Phil Pfuehler has been editor of the River Falls Journal since 1991.
- Member for
- 2 years 8 months
The presence of food seemed to have an unsettling affect on behavior this past week. Consider that at a rental house in the 100 block of North Fourth Street officers had to deal with a 30-year-old male tenant who allegedly attacked another tenant for drinking someone else's juice from a refrigerator. The violence grew so heated that both men had each other by the throat.
For more than a decade enrollment at UW-River Falls has grown steadily. The 2010-11school year is no exception, with a preliminary head count showing 6,819 students. That compares with 6,728 students last year, 6,126 in 2005 and 5,769 in 1999. "As far as we can tell, this year's count is an all-time high," said Alan Tuchtenhagen, associate vice chancellor for enrollment services.
Last week the finishing touches were added to land set aside for a local neighborhood park on the city's north side. Playground equipment was installed at Sterling Ponds Park, corner of Sussex Street and Edenburgh Drive in the Sterling Ponds subdivision just east of Hwy.
River Falls Police Investigator John Wilson (left) accepts a $1,000 check Oct. 25 from Dick's Hometown Liquor owner Dick Rinehart that will be given as a reward to a local tipster. The informant's help led police to arrest Blake Halverson, a high school student, for robbing a Hometown Liquor clerk at gun point last November. Said Rinehart, "People who know something about a crime are often afraid to come forward. It took a lot of guts for this person to provide information about the robbery.
The north-end and second Kwik Trip in River Falls opened at 5 a.m. Thursday, Oct. 28. Located at 1238 N. Main St., the new station is open 24 hours a day, seven days a week, year round. Twelve hours after opening, a steady stream of customers could be seen populating the pumps, patronizing the store and passing through the car-wash bays. Construction on it began in early summer. With it came a reconfigured intersection with turning lanes and signal lights at the Quarry Road intersection.
Is there enough strong, steady wind at the university's Mann Valley Lab Farm to justify building commercial turbines that could supply half the campus's energy needs? That's what a study underway will show. A report is due by Dec. 1. Mike Stifter, UW-RF director of facilities management, says the idea was spurred by the university's off-the-grid energy goals. That not only means being more self-sufficient but using sustainable energy sources. "As a campus and given some of our land resources, we're likely more uniquely poised to look at a wind project than many campuses," Stifter said.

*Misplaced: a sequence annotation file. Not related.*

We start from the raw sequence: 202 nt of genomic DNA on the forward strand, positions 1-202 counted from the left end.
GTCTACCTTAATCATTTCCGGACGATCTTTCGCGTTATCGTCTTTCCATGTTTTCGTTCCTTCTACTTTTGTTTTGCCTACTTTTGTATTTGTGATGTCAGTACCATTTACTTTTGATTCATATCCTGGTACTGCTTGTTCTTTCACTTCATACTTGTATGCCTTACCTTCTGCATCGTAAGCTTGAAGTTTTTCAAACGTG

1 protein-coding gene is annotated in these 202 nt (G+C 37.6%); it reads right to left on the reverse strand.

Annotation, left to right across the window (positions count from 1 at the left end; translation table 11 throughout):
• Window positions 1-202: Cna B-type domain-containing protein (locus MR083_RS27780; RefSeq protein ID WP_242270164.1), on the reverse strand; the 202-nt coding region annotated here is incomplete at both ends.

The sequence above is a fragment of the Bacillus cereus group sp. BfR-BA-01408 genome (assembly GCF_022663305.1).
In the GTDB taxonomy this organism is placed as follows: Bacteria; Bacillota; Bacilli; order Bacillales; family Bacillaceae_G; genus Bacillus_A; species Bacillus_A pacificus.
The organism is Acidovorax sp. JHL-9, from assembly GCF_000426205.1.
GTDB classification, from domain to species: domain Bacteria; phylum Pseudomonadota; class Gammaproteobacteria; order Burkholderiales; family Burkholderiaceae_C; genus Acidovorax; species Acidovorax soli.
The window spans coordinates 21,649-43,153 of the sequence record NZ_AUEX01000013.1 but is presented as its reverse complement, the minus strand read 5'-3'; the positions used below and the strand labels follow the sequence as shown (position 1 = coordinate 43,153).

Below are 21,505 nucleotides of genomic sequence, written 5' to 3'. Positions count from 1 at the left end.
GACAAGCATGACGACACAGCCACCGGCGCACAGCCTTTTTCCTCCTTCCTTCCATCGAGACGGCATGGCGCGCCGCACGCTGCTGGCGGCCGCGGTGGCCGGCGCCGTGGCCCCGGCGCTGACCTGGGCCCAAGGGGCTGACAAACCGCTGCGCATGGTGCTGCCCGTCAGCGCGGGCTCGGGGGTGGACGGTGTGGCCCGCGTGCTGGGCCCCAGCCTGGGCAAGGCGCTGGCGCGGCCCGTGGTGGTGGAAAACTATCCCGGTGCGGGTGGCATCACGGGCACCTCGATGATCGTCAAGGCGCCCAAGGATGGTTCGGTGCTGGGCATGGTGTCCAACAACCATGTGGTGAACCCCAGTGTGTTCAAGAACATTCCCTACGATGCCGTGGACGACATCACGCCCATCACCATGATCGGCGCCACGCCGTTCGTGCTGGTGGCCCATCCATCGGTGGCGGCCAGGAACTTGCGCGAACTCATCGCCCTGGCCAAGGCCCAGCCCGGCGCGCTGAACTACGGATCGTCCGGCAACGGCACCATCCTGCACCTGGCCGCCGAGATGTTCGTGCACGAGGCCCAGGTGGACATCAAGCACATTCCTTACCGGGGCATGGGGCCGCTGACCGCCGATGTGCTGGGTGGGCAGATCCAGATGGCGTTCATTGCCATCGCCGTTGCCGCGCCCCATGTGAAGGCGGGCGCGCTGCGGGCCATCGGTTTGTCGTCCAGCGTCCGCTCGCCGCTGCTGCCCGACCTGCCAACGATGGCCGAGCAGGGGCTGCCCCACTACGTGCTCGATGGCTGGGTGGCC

A portion of a $10-billion Education Jobs Fund passed in August by Congress has reached River Falls. The biggest impact locally will be in the 2011-12 school year. School District Finance Director Chad Smurawa said River Falls got just over $800,000 from the federal legislation. The money must be used in the next two years to hire teachers, paraprofessional and others involved in classroom instruction. Smurawa presented a plan for allocating the $800,000.
She stood just beyond arm's reach of a man threatening to jump off a fenced enclosure overlooking I-94. St. Paul Police Officer Alta Painter was on the footbridge pleading with the man not to throw away his life. It was a November evening. The man had fled from a nearby chemical abuse treatment facility. He said he no reason to live, was estranged from his family and his brother had been murdered. Below, interstate eastbound traffic near Snelling Avenue was held up. For an anxious 10 minutes Painter kept spinning the dialog.
Timing it with the Halloween weekend, the second annual Business Expo will again feature a heavy dose of decorations and activities for kids and families. "We want to make sure there's plenty to do for people who attend, and especially enough going on to keep the kids busy," said Chamber of Commerce CEO Rosanne Bump. "We want to make this fun.
River Falls police cited a 45-year-old local man for disorderly conduct after he allegedly approached a young woman sitting on her front porch to say that he'd been watching her and her roommates changing clothes in front of their windows. The incident occurred Sunday evening in the 100 block of North Fourth Street. The woman was talking on her cell phone when the man pulled up in his car in front of her house.